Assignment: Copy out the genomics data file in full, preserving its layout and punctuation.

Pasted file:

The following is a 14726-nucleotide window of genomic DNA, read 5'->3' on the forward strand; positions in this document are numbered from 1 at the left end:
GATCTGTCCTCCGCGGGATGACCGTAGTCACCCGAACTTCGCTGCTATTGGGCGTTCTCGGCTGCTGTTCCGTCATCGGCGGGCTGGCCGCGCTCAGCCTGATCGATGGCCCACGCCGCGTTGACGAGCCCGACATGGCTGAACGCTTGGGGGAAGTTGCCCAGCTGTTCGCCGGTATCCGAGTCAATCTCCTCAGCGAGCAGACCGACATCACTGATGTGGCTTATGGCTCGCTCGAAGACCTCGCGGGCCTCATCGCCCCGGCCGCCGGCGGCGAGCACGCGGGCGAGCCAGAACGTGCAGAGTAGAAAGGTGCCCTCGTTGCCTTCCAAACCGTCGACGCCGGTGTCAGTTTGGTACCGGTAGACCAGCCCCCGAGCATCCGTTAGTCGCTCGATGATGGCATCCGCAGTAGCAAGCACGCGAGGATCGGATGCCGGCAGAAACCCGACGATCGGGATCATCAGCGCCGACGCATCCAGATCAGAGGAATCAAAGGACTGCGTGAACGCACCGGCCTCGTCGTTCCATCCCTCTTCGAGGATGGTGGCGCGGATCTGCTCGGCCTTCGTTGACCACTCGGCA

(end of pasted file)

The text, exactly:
The following is a 14726-nucleotide window of genomic DNA, read 5'->3' on the forward strand; positions in this document are numbered from 1 at the left end:
GATCTGTCCTCCGCGGGATGACCGTAGTCACCCGAACTTCGCTGCTATTGGGCGTTCTCGGCTGCTGTTCCGTCATCGGCGGGCTGGCCGCGCTCAGCCTGATCGATGGCCCACGCCGCGTTGACGAGCCCGACATGGCTGAACGCTTGGGGGAAGTTGCCCAGCTGTTCGCCGGTATCCGAGTCAATCTCCTCAGCGAGCAGACCGACATCACTGATGTGGCTTATGGCTCGCTCGAAGACCTCGCGGGCCTCATCGCCCCGGCCGCCGGCGGCGAGCACGCGGGCGAGCCAGAACGTGCAGAGTAGAAAGGTGCCCTCGTTGCCTTCCAAACCGTCGACGCCGGTGTCAGTTTGGTACCGGTAGACCAGCCCCCGAGCATCCGTTAGTCGCTCGATGATGGCATCCGCAGTAGCAAGCACGCGAGGATCGGATGCCGGCAGAAACCCGACGATCGGGATCATCAGCGCCGACGCATCCAGATCAGAGGAATCAAAGGACTGCGTGAACGCACCGGCCTCGTCGTTCCATCCCTCTTCGAGGATGGTGGCGCGGATCTGCTCGGCCTTCGTTGACCACTCGGCA